Room to Roam:  How much space do you have to keep your flock?  You need approximately four square feet of space for each full-grown chicken you keep, if they are permitted to free range. You also do not want to overcrowd your chicken run so limit the size of your flock to the space that they will have available to them on a daily basis.

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Free Range, or Not?  Let’s face it, we all love the idea of allowing our chickens to free range as creation intended them to, however, this is not always practical, and in some cases deadly.  A secure fenced in structure, or chicken tractor (moveable shelter), is a must in some areas to protect your chickens from predators.  Consider what types, and how many predators you have in your area.  This is of utmost importance in caring for your flock.  You need to be sure that you are protecting them to the best of your ability, not only to care for them, but also to protect your investment.  Chickens are not only entertaining on a homestead, but they are your source of food, whether eggs or meat.  In the age of convenience we live in it is easy to forget this.  Sustainability and self-reliance are built on providing at least a part of the food supply for your family on your homestead.

Temperament:  Just like other breeds of animals chickens have certain temperaments as well.  Often this is overlooked when choosing a breed, but should not be.  Especially when choosing a laying hen.  Remember your layers will be around a while, and you want your daily experience with them to be as pleasant as possible, matching your personality with the breed of your hens is a must.  You need not be terrified to do chores, or you will lose your joy in a hurry caring for your flock.

Chicken temperaments are often described as:  Quiet, docile, gentle, calm, friendly, or active, excitable, alert, flighty, broody, aggressive, and lively.  If any of these words send up red flags it is for good reason, remember this is chicken code talk for a potentially scary bird.  If you are a first time flock keeper you may want to choose breeds that are described as quiet, docile, gentle, and calm.  Friendly can innocently mean an over inquisitive well meaning chicken who may innocently chase you, just because she wants to be your friend.  Just sayin’.  😉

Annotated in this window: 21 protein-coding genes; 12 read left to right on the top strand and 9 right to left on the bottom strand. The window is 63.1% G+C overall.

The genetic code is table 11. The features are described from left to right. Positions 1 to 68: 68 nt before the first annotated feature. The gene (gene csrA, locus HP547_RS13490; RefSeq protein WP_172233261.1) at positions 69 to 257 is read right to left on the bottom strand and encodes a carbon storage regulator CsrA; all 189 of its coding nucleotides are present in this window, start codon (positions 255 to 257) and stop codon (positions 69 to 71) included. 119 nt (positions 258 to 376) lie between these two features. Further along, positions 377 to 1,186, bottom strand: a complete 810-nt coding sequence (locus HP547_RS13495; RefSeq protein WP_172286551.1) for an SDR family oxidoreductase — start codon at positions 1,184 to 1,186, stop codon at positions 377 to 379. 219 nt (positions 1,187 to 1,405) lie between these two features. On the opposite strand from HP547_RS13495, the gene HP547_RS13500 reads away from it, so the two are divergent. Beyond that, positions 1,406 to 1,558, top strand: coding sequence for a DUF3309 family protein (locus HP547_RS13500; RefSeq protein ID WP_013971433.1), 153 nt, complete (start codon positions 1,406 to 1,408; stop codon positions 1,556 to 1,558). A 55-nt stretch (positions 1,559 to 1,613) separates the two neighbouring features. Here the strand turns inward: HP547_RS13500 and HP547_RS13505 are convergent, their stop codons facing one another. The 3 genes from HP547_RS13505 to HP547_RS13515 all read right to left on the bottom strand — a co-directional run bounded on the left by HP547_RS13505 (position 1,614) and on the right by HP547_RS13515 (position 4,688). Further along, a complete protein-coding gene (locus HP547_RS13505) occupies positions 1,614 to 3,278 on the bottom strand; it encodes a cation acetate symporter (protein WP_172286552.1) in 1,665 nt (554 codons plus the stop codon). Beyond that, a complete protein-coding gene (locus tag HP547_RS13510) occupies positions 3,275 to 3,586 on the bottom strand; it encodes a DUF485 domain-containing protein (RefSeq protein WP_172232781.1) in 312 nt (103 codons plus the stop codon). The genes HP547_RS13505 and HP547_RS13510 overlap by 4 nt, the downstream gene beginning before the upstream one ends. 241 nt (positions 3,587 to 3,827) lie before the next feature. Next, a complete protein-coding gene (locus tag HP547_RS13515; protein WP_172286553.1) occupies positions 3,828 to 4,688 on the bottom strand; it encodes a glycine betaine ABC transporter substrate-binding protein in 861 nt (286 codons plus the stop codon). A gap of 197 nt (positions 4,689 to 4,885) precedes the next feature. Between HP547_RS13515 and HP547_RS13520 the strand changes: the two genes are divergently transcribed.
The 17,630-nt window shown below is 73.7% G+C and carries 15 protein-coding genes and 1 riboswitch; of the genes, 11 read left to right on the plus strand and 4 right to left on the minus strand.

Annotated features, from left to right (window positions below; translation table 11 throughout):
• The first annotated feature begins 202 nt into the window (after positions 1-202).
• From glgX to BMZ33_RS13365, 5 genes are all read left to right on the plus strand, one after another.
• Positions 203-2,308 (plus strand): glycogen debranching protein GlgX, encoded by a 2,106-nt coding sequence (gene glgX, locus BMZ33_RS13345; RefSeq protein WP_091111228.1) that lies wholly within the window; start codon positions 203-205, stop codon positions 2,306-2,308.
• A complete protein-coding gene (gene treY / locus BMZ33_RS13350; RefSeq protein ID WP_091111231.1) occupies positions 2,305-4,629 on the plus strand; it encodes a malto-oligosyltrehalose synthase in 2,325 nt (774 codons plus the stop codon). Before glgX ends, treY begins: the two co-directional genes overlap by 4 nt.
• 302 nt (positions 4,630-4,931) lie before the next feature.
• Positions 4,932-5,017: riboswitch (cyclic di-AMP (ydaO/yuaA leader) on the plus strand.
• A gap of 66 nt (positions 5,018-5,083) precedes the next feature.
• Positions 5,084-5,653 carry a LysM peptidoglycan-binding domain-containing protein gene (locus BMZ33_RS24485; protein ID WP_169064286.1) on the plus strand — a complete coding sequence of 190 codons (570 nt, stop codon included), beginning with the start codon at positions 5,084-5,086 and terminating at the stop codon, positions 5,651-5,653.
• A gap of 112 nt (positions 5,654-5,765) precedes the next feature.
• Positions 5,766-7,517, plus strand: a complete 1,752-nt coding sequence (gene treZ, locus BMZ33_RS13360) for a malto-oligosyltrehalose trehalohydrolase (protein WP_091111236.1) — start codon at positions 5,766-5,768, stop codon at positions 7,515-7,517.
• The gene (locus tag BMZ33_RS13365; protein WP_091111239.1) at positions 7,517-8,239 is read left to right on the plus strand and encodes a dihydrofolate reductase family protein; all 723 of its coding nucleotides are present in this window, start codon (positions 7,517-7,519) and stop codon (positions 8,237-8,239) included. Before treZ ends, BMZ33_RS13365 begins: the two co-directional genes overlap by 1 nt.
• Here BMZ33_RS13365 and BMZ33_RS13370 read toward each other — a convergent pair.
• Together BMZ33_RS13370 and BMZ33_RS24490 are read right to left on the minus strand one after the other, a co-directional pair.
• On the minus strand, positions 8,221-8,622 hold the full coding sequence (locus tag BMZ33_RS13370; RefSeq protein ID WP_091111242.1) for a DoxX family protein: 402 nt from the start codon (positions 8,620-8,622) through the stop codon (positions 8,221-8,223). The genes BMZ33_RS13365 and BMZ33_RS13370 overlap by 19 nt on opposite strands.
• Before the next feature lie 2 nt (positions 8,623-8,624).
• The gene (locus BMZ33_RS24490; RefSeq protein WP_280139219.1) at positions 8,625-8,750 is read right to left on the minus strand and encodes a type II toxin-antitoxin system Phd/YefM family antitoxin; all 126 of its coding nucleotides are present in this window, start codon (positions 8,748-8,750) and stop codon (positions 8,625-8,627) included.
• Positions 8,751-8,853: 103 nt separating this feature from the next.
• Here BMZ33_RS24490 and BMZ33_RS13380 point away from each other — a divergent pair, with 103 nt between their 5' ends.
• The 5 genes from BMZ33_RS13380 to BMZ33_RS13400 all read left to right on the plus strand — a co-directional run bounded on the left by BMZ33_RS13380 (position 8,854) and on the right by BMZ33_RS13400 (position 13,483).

Do you have children?  There are special considerations to be made if you have children. The ages and personalities of your kiddos play an important role in choosing your homestead flock.  Please consider the temperament of the birds you choose, and that of your kids when picking out a flock to keep.

If your children are fearless, this allows you to choose any breed you may like, but avoid anything that is listed as aggressive when you have children involved to safeguard a good experience for all.  Teach your kids to respect your family flock and treat them with kindness.  Any chicken can become aggressive if it feels threatened.

If your children are not confident about keeping chickens, or are very young, start with a very docile and gentle breed, and let them learn and gain confidence as you go.

Let’s take a breather right here….I did not realize when I started this post that I was writing an ebook! 😉  So for sanity’s sake and clarity, I have broken it into two parts.

Next time we will continue with Chicken Keeping Pt 2….. Meat vs. Eggs:  Choosing a Breed of Chicken.

I hope this gives you a starting place in your chicken adventures!

Happy Chicken Keepin’!

 

 

Shared With Our Neighbors at The Barn Hop

www.theprairiehomestead.com